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Vaccinations drop by 15% in a week in Luxembourg

Vaccinations drop by 15% in a week in Luxembourg

3 min. 04.03.2021 From our online archive
Amount of doses administered drops in last week of February, as rollout slow to get off the ground
Victor Hugo vaccination center in Limpertsberg, Luxembourg
Victor Hugo vaccination center in Limpertsberg, Luxembourg
Photo credit: Gerry Huberty

By John Monaghan and Yannick Hansen

The number of vaccine doses administered in Luxembourg dropped by more than 15% in the last week of February, laying bare the extent to which the country’s sluggish inoculation programme is struggling to get off the ground.

Just 6,812 doses were dispensed in the country in the week up to February 28, according to the latest figures from the health ministry. This marked a sharp decline from the previous week, when 8,092 shots were issued.

The Ministry of Health did not immediately respond to a request for comment when asked for a reason for the drop.

Daily vaccination figures in Luxembourg are also remaining flat, with the number of doses administered each day sitting at a consistent level - with a handful of exceptions - of around 1,400 since mid-February.   

The slow vaccine uptake coincides with a rising number of infections, with a further 5% increase in new cases last week and hospitalisations at levels not seen in almost two months. 

The figures came out as the World Health Organization painted a gloomy picture about how swiftly Europe would return to normality.

Countries in central and eastern Europe are particularly affected, with cases up by 9% on the entire continent compared to last week, the WHO said.

Most new infections come from within communities and are mostly driven by young people, who will be the last receive a vaccination, the WHO's Catherine Smallwood said in an online panel discussion on Thursday.

At the same time, more infectious strains of the virus are rapidly spreading, the WHO said. A strain first discovered in the UK is now present in 43 European countries and accounts for roughly half of new infections on the continent. It is believed to be 50% more contagious than the original strain.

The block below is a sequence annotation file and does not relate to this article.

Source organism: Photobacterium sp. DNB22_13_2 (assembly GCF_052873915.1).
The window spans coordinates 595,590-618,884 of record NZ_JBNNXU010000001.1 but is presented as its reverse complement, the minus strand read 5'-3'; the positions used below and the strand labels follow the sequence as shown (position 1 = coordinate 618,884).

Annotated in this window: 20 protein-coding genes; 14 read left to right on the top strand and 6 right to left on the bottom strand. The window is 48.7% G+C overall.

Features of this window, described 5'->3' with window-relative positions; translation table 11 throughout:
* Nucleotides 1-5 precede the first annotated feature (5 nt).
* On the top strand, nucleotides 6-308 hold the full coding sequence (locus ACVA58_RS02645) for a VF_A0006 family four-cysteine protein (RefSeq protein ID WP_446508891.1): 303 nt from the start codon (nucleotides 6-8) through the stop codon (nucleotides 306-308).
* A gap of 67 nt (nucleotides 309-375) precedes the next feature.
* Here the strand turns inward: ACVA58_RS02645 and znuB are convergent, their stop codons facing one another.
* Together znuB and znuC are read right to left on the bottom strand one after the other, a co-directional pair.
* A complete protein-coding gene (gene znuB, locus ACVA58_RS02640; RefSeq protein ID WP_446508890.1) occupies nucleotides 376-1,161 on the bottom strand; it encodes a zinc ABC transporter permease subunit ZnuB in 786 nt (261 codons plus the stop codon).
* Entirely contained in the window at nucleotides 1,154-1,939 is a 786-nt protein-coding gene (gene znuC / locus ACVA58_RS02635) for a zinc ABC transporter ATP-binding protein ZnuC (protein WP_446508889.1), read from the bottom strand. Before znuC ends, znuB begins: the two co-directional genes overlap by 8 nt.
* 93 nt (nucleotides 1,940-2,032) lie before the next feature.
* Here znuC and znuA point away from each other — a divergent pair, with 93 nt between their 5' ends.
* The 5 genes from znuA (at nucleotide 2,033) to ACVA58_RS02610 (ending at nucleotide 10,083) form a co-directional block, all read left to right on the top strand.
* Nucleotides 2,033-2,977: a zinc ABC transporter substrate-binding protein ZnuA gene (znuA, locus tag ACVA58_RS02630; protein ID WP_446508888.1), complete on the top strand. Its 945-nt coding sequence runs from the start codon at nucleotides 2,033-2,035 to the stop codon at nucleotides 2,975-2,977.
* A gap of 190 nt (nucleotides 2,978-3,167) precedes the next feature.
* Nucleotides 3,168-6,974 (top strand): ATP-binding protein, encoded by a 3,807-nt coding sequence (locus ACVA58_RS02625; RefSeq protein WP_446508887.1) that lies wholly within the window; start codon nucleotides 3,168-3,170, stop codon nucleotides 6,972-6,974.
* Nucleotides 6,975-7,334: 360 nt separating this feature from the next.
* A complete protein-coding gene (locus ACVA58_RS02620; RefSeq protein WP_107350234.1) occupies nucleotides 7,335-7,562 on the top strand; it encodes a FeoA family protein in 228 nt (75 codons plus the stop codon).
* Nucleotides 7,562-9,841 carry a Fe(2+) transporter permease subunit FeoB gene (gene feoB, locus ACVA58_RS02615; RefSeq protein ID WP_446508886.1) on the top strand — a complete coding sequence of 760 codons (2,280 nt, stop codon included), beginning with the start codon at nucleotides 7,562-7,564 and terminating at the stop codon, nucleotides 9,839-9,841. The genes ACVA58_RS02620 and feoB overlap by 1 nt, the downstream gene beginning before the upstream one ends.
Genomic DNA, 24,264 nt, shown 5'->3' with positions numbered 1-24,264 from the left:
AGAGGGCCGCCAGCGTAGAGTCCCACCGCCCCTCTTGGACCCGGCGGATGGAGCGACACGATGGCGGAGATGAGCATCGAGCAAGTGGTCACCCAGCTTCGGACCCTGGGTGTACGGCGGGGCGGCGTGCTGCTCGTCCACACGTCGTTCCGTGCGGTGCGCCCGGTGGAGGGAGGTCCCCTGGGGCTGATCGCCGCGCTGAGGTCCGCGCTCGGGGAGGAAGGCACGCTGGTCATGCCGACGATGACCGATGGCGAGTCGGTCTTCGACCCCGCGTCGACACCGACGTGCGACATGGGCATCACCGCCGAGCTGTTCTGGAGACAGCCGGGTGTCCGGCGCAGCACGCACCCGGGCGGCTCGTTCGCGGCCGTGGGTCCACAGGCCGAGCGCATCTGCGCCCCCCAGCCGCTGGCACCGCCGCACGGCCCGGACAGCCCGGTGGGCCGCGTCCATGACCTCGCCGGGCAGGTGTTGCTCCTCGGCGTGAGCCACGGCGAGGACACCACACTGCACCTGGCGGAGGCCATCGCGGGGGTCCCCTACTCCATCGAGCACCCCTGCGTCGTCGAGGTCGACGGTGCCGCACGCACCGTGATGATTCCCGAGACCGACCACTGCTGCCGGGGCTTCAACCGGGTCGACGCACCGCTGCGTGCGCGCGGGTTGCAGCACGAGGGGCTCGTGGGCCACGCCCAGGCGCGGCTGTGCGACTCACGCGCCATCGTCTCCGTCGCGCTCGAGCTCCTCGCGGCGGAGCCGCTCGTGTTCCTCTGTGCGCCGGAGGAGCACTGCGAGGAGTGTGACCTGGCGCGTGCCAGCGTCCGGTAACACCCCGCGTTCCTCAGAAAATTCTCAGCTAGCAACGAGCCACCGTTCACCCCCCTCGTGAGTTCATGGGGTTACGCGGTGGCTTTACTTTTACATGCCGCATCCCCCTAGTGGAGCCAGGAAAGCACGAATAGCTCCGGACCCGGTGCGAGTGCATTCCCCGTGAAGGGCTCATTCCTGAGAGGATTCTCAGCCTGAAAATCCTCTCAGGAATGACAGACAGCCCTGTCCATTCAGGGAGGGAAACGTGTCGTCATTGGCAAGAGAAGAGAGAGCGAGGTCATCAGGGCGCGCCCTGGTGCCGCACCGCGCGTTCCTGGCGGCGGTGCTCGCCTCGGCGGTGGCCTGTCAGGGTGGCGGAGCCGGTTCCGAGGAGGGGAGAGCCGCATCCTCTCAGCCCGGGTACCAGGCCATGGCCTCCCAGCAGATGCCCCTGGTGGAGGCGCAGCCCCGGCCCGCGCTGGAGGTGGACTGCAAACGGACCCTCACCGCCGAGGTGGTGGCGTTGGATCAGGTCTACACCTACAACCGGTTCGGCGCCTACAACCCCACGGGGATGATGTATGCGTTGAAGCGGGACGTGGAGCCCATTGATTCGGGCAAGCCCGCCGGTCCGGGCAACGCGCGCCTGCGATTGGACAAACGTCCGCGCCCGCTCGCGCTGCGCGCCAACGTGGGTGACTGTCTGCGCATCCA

The so-called South African and Brazilian variants have spread to 26 and 15 countries in Europe, respectively, although cases are predominantly associated to travellers returning from affected countries, the WHO said.

But the WHO also offered a glimmer of hope. Results from Israel and the UK indiciated that hospitalisations and deaths amongst vaccinated groups are declining sharply. Luxembourg is hoping to fully vaccinate just over 75,000 people by the end of this month, the government said this week, a slight increase on the figure of 71,335 predicted in mid-February.

However, the ministry added that the estimated number is “dependent on factory production and delivery” issues.

Luxembourg’s vaccination programme trails that of many of its European neighbours and is far behind the likes of the US and the UK.

Following difficulties obtaining vaccine doses in the first weeks of the year, the country’s rollout is now being hampered by a problem of a different kind, with one in two people invited for a vaccination not showing up.

On Friday, government ministers are to discuss a recommendation made in the latest report from Luxembourg’s infectious disease council that the AstraZeneca jab will now be given to all people regardless of age, after saying earlier those aged 65 and over should get a different medicine.

Earlier this week government officials announced that the first invitations for AstraZeneca vaccinations have been sent to those aged 65 and under.

Separately, the education ministry had ordered 60,000 masks for primary school teachers, according to a response to a parliamentary question. There were a further 351 cases of Covid-19 in schools in the last week of February.

Public transport also battened down the hatches, with Luxembourg’s tram network announcing the introduction of hand sanitiser both on board and at stations so passengers can safely hold on once inside the vehicle.

(Additional reporting by Kate Oglesby)

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